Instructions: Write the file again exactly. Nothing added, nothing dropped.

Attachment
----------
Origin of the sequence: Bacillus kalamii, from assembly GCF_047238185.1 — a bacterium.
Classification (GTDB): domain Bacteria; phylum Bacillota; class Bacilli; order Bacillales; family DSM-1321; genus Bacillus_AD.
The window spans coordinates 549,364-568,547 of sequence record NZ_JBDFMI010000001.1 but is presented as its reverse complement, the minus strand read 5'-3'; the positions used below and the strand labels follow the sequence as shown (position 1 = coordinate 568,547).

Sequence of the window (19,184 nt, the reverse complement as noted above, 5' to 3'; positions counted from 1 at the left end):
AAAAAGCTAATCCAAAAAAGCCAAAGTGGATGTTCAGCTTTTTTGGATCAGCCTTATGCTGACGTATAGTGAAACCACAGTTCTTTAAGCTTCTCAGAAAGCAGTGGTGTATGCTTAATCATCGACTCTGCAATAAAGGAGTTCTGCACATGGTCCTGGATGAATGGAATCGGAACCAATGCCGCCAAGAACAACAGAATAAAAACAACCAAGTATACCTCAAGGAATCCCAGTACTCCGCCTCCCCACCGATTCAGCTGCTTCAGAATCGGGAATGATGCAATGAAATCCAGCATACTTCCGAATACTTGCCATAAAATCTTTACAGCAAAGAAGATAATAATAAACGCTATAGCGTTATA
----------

Origin of the sequence: Bacillus kalamii, from assembly GCF_047238185.1 — a bacterium.
Classification (GTDB): domain Bacteria; phylum Bacillota; class Bacilli; order Bacillales; family DSM-1321; genus Bacillus_AD.
The window spans coordinates 549,364-568,547 of sequence record NZ_JBDFMI010000001.1 but is presented as its reverse complement, the minus strand read 5'-3'; the positions used below and the strand labels follow the sequence as shown (position 1 = coordinate 568,547).

Sequence of the window (19,184 nt, the reverse complement as noted above, 5' to 3'; positions counted from 1 at the left end):
AAAAAGCTAATCCAAAAAAGCCAAAGTGGATGTTCAGCTTTTTTGGATCAGCCTTATGCTGACGTATAGTGAAACCACAGTTCTTTAAGCTTCTCAGAAAGCAGTGGTGTATGCTTAATCATCGACTCTGCAATAAAGGAGTTCTGCACATGGTCCTGGATGAATGGAATCGGAACCAATGCCGCCAAGAACAACAGAATAAAAACAACCAAGTATACCTCAAGGAATCCCAGTACTCCGCCTCCCCACCGATTCAGCTGCTTCAGAATCGGGAATGATGCAATGAAATCCAGCATACTTCCGAATACTTGCCATAAAATCTTTACAGCAAAGAAGATAATAATAAACGCTATAGCGTTATA